US Secretary of State Condoleezza Rice strongly defended the decision to sell nuclear-capable F-16s to Pakistan and expressed confidence that the balancing exercise in the Indian subcontinent will succeed. At the same time, US is allowing its companies to bid for advanced jet fighters wanted by India. It is talking about the possible supply of nuclear power plants by the order-starved American companies and the sale of missile defence system.
Through an interview with The Washington Post, Ms Rice conveyed to Pakistan that the US would not abandon it this time as it did after its participation in the strategic alliance during the anti-Soviet operation in Afghanistan.
US penitence should reassure Pakistan, as it had complained after the collapse of the Soviet Union that it was used like a toilet paper. Geopolictical and commercial reasons converged in the case of the US decision to sell F-16s and the Bush administration will ride through the storm of negative comments about the deal made by the media, some lawmakers and a section of scholars.
The critics believe that the US is rewarding an undemocratic regime and a nuclear proliferater at the cost of a democratic ally. They say it would kickstart a new arms race in one of the most dangerous areas in the world.
Democratic Congressman Frank Pallone expressed his “outrage” over the US decision and said that it will mean a step backward in the US-India relations. Some months ago, he had written to Mr Bush cautioning against the sale of F-16s to a non-democratic country that supported terrorists infiltration in Kashmir and supplied nuclear equipment to terrorist nations.
On the day the F-16 decision came, it was reported that the last of the F-16s have been delivered by Lockheed Martin to the US Air Force. In the absence of fresh order, the defence contractor would have had to slow down the production line at some stage. Pakistan’s order will help save jobs in US.
Once in 1992, the F-16 line was saved when the earlier Bush administration allowed the sale of 150 F-16s to Taiwan.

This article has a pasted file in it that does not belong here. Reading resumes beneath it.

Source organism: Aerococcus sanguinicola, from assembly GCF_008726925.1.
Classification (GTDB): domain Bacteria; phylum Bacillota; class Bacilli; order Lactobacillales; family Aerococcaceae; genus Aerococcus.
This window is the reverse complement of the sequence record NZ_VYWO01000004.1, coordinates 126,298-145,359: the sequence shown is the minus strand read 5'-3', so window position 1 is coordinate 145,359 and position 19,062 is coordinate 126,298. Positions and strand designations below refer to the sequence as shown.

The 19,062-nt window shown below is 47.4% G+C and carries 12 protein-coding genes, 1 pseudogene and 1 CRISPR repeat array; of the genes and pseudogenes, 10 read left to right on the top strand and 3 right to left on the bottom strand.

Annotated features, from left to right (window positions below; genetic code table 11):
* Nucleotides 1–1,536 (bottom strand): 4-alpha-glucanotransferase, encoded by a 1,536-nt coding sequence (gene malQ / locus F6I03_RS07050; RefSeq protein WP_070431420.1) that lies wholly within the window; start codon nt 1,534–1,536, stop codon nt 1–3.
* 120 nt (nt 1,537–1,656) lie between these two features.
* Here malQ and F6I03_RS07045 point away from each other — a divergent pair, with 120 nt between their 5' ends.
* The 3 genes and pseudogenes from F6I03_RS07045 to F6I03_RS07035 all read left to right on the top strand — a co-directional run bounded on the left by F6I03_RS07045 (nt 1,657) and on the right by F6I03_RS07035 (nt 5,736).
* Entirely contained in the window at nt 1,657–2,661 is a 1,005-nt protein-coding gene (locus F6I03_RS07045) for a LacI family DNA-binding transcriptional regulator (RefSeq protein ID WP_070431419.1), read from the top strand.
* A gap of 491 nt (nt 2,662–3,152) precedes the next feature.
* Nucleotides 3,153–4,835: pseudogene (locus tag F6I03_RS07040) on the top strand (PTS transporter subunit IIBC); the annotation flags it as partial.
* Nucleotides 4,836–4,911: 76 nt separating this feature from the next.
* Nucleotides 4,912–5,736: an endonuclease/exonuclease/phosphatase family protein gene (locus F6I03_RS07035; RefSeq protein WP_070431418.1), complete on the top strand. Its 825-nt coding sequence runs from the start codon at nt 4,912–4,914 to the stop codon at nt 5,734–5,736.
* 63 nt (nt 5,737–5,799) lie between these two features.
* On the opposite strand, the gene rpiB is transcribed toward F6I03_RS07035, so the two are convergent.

The US as well as Lockheed will see whether the decision to supply to Pakistan will make India to favour the company with a larger order of the model that the Indian Air Force finds suitable.
Of course, the entry of the US companies into the picture may make the rival European and Russian suppliers more flexible in their terms. India’s order for new fighter planes will be a much bigger deal.
At this stage, India has just requested information from potential suppliers.
The Secretary of State told The Washington Post that the US is trying to solidify and extend relations with both India and Pakistan at a time, “when we have good relations with both of them, something that most people didn’t think could be done, and when they have improving relationships with one another”.
She said in New Delhi, the two countries talked about broadening and deepening the US-India relationship in areas like defence and energy co-operation. We have broad and deepening relationship with both India and Pakistan, she said. In the same interview, Ms Rice highlighted the US plans to spread democracy throughout the world.When asked to justify the F-16 decision in that context, she said: “Pakistan is worlds away from where it was three and a half years ago. One has to look not at fixed points in time. International politics is not like a satellite that comes over and takes a snapshot, takes a snapshot, it’s a process.” She also cited in defence, the 9/11 Commission report that asked the government to invest in the relationship with Pakistan.
A day after Washington offered to supply F-16 or more advanced F-18 fighter jets to India, New Delhi said on Saturday it would consider buying sophisticated warplanes from American companies “if they match Indian requirements”, reports PTI from.
“Recently, American companies, which manufacture fighter aircraft and weapons, are willing to work with us and they have submitted some proposals to us,” Defence Minister Pranab Mukherjee told reporters here. “Naturally, we will discuss them (proposals) and if military aircraft and other weapons, needed for our national interest, are available from the US, we will certainly consider them,” he said.
Dismissing the sale of US fighter planes and sophisticated weapons to Pakistan as “nothing new”, Mr Mukherjee said: “Cooperation in economic and other areas between US and India has increased manifold, but there is so far no defence agreement between the two countries.”
To a question about Washington's willingness to sell F-16s to India, the Defence Minister said New Delhi was looking for several military aircraft and would prefer the one suiting the country's interest.